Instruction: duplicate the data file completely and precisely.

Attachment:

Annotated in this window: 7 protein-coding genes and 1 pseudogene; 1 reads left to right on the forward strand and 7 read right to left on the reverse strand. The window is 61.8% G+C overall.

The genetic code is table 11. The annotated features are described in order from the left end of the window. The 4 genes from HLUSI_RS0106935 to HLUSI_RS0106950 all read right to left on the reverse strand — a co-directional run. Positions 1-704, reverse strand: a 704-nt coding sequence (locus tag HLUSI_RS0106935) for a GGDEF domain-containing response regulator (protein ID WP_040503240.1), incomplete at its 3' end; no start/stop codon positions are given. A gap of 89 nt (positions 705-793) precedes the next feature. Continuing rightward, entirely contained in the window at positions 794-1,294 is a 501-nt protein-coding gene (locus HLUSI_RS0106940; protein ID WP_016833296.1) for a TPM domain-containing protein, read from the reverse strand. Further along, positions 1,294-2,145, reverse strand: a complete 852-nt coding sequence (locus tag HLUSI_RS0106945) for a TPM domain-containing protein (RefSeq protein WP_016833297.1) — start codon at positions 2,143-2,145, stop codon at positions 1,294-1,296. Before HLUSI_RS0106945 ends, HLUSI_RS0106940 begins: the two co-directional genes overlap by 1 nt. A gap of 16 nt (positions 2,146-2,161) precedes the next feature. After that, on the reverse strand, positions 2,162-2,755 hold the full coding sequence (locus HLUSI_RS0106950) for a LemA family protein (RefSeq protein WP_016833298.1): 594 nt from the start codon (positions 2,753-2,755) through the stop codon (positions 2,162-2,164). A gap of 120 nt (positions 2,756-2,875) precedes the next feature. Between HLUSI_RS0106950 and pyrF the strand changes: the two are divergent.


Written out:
Annotated in this window: 7 protein-coding genes and 1 pseudogene; 1 reads left to right on the forward strand and 7 read right to left on the reverse strand. The window is 61.8% G+C overall.

The genetic code is table 11. The annotated features are described in order from the left end of the window. The 4 genes from HLUSI_RS0106935 to HLUSI_RS0106950 all read right to left on the reverse strand — a co-directional run. Positions 1-704, reverse strand: a 704-nt coding sequence (locus tag HLUSI_RS0106935) for a GGDEF domain-containing response regulator (protein ID WP_040503240.1), incomplete at its 3' end; no start/stop codon positions are given. A gap of 89 nt (positions 705-793) precedes the next feature. Continuing rightward, entirely contained in the window at positions 794-1,294 is a 501-nt protein-coding gene (locus HLUSI_RS0106940; protein ID WP_016833296.1) for a TPM domain-containing protein, read from the reverse strand. Further along, positions 1,294-2,145, reverse strand: a complete 852-nt coding sequence (locus tag HLUSI_RS0106945) for a TPM domain-containing protein (RefSeq protein WP_016833297.1) — start codon at positions 2,143-2,145, stop codon at positions 1,294-1,296. Before HLUSI_RS0106945 ends, HLUSI_RS0106940 begins: the two co-directional genes overlap by 1 nt. A gap of 16 nt (positions 2,146-2,161) precedes the next feature. After that, on the reverse strand, positions 2,162-2,755 hold the full coding sequence (locus HLUSI_RS0106950) for a LemA family protein (RefSeq protein WP_016833298.1): 594 nt from the start codon (positions 2,753-2,755) through the stop codon (positions 2,162-2,164). A gap of 120 nt (positions 2,756-2,875) precedes the next feature. Between HLUSI_RS0106950 and pyrF the strand changes: the two are divergent.